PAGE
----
Source: West Elm
With many furniture suppliers now opening their eyes to the importance of sustainability, we have to doth our cap to West Elm who made it one of their core value many years ago. As well as raising the bar in the industry, here are some of the amazing things they've achieved:
- 35% of their wood furniture is FSC certified, helping support forests and ecosystems worldwide.
- 1.5B litres of water and 2.1M kWh of energy saved in 2018 by sourcing organic cotton.
- 14M plastic bottles are kept out of landfills through REPREVE recycled polyester.
Source: My Bespoke Room
Brass is a pretty big deal at the moment in the design world. But did you know that it's not as friendly to the planet as other materials? Neither did we! One change Plank are making in 2022 is to offer more variety in material types. They recently launched black-finished styles in aluminium, plus silver-finished items in stainless steel, since they discovered that these materials have a lesser carbon footprint than the process of coating brass to achieve the same colour.
"At Plank, we want to inspire homeowners to look at what they have, then to consider "home-improvements" as opposed to always buying brand new. Whether it's refreshing hardware on existing kitchen cabinetry, or upcycling a Gumtree-sourced-sideboard, we love to see the creative solutions that our community showcase in their homes — often working to a modest budget." Annie Aveyard, Co-Founder of Plank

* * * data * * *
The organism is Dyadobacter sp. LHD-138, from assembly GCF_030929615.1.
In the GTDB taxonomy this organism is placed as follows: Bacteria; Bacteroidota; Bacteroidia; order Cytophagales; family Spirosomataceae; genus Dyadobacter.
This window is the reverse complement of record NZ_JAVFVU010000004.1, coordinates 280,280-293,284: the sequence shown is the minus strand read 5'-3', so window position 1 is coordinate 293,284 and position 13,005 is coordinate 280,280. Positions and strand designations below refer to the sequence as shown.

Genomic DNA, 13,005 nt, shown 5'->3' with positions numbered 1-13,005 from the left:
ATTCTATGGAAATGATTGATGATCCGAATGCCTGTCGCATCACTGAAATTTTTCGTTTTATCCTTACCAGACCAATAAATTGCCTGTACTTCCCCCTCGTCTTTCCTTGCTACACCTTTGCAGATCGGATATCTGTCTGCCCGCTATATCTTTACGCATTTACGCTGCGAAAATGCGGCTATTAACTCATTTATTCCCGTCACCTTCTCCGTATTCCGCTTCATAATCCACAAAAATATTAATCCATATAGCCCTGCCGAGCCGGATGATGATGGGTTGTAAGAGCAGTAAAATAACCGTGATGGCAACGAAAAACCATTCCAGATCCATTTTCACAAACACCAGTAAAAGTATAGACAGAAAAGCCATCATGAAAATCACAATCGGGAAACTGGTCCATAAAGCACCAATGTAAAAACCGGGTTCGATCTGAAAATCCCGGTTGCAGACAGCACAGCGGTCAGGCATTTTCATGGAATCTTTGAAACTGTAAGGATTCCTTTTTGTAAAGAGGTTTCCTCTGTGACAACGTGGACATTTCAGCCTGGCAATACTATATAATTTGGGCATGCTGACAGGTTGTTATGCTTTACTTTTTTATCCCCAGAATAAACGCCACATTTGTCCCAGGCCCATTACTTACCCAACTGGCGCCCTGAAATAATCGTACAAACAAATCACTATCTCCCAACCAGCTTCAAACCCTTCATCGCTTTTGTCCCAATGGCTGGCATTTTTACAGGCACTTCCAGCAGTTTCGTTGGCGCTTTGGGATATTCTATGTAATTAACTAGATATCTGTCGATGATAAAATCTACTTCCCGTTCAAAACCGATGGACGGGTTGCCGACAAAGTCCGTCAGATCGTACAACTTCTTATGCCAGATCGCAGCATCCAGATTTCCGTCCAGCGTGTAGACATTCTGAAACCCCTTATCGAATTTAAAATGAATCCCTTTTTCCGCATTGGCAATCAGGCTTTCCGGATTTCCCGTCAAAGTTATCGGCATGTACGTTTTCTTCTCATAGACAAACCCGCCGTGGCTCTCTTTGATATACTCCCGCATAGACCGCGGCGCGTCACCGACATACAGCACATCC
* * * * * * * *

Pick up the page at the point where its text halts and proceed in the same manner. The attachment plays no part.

To be a sustainable sofa brand it comes down to the materials used, how the items are manufactured and how they are transported and delivered. These are the three areas that Swyft have been tackling head-on.
You might know them for designing a sofa that can be flat packed (no more pivoting!) but there's also a sustainability impact to it as they explain: "flat packed sofas can help reduce your carbon footprint because we can fit and transport many more units in a truck than a fixed-frame equivalent, reducing the carbon footprint per unit."
All of their sofas are made from FSC certified materials. Which means they come from well-managed forests or recycled sources. They're also working hard to ensure their packaging is 100% sustainable by using cardboard without glue or staples to make it easy to recycle.
Special mention: Love Your Home and their collection with Kate Watson Smyth which is designed and manufactured in the UK. The collection makes use of 100% recycled plastic bottles for the velvet and is woven using solar power energy and recycled chip foam that would otherwise have ended up in a landfill.
Source: Graham & Brown
Graham & Brown use around 23,000 tonnes of paper each year to make their wallpaper which is quite the number of trees! That's why for every tree they use, they plant 3 more in its place. They also use machines in the forest with biodegradable fuel, so any leaks do not damage the ecosystem on the forest floor.
When the paper eventually reaches the factory they use water-based inks to produce a final VOC-free product which is less harmful to the environment.
Source: My Bespoke Room
Abstract House are flying the sustainability flag in the art world! Their products are all handmade to order in the UK and we had the pleasure of stopping by their workshop for a visit last year which you can watch here.
Their packaging is 100% recyclable by removing all bubble wrap, replacing plastic glazing with real glass and swapping out packing tape with recyclable kraft tape. The paper their prints are on is FSC certified which means you know it came from sustainable forests.